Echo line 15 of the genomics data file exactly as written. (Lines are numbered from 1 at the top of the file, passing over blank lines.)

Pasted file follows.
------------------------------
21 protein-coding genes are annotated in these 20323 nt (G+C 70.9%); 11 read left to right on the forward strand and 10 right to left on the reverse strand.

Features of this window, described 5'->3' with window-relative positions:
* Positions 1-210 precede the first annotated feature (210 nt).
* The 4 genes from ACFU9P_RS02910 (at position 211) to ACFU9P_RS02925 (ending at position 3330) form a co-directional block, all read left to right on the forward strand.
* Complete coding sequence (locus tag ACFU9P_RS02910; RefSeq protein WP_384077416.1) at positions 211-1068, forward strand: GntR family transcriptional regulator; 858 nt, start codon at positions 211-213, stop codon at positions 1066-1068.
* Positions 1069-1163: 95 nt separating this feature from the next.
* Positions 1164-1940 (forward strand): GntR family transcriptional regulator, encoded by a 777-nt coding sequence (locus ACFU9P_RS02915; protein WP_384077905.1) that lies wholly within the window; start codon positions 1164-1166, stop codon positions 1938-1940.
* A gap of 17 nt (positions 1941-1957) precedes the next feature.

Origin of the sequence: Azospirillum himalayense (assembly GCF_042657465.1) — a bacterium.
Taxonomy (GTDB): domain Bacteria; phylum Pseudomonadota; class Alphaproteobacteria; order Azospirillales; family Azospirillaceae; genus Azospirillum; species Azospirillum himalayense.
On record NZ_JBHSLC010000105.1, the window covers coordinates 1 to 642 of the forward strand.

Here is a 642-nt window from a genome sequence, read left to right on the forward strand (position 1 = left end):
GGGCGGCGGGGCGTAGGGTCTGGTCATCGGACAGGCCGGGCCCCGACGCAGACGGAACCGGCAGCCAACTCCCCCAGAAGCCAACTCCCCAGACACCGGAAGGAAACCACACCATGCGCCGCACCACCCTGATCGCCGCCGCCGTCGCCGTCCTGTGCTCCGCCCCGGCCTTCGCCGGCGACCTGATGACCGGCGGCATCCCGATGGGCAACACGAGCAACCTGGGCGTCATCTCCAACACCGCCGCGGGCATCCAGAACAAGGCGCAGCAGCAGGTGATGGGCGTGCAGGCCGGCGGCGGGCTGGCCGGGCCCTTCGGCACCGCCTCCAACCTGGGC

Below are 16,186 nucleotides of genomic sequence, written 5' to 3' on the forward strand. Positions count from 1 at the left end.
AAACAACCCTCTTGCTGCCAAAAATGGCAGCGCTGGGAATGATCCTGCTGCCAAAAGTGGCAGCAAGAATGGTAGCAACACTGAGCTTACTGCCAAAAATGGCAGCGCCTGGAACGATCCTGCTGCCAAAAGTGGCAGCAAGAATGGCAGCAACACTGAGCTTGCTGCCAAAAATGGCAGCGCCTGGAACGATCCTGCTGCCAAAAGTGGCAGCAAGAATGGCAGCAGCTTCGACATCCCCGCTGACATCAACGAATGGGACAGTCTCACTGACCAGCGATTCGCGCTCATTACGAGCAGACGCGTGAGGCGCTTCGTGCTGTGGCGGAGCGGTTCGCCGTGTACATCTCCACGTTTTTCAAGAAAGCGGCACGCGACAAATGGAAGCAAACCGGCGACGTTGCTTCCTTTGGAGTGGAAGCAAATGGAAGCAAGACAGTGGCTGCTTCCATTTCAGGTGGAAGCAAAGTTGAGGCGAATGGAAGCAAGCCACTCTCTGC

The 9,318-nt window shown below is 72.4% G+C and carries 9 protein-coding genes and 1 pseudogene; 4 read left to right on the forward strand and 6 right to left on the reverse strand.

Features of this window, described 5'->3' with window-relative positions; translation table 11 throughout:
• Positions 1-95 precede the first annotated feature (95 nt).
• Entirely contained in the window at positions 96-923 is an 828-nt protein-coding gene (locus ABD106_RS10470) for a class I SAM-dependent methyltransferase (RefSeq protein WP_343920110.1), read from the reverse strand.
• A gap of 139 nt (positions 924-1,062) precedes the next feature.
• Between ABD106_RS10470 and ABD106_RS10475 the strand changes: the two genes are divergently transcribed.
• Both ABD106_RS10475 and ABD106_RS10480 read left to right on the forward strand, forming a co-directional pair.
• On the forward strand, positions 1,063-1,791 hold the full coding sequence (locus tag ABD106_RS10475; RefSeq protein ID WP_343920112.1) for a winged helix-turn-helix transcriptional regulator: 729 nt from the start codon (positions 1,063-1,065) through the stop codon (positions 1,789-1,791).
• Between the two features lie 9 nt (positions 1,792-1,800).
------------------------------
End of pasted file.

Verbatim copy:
AAACAACCCTCTTGCTGCCAAAAATGGCAGCGCTGGGAATGATCCTGCTGCCAAAAGTGGCAGCAAGAATGGTAGCAACACTGAGCTTACTGCCAAAAATGGCAGCGCCTGGAACGATCCTGCTGCCAAAAGTGGCAGCAAGAATGGCAGCAACACTGAGCTTGCTGCCAAAAATGGCAGCGCCTGGAACGATCCTGCTGCCAAAAGTGGCAGCAAGAATGGCAGCAGCTTCGACATCCCCGCTGACATCAACGAATGGGACAGTCTCACTGACCAGCGATTCGCGCTCATTACGAGCAGACGCGTGAGGCGCTTCGTGCTGTGGCGGAGCGGTTCGCCGTGTACATCTCCACGTTTTTCAAGAAAGCGGCACGCGACAAATGGAAGCAAACCGGCGACGTTGCTTCCTTTGGAGTGGAAGCAAATGGAAGCAAGACAGTGGCTGCTTCCATTTCAGGTGGAAGCAAAGTTGAGGCGAATGGAAGCAAGCCACTCTCTGC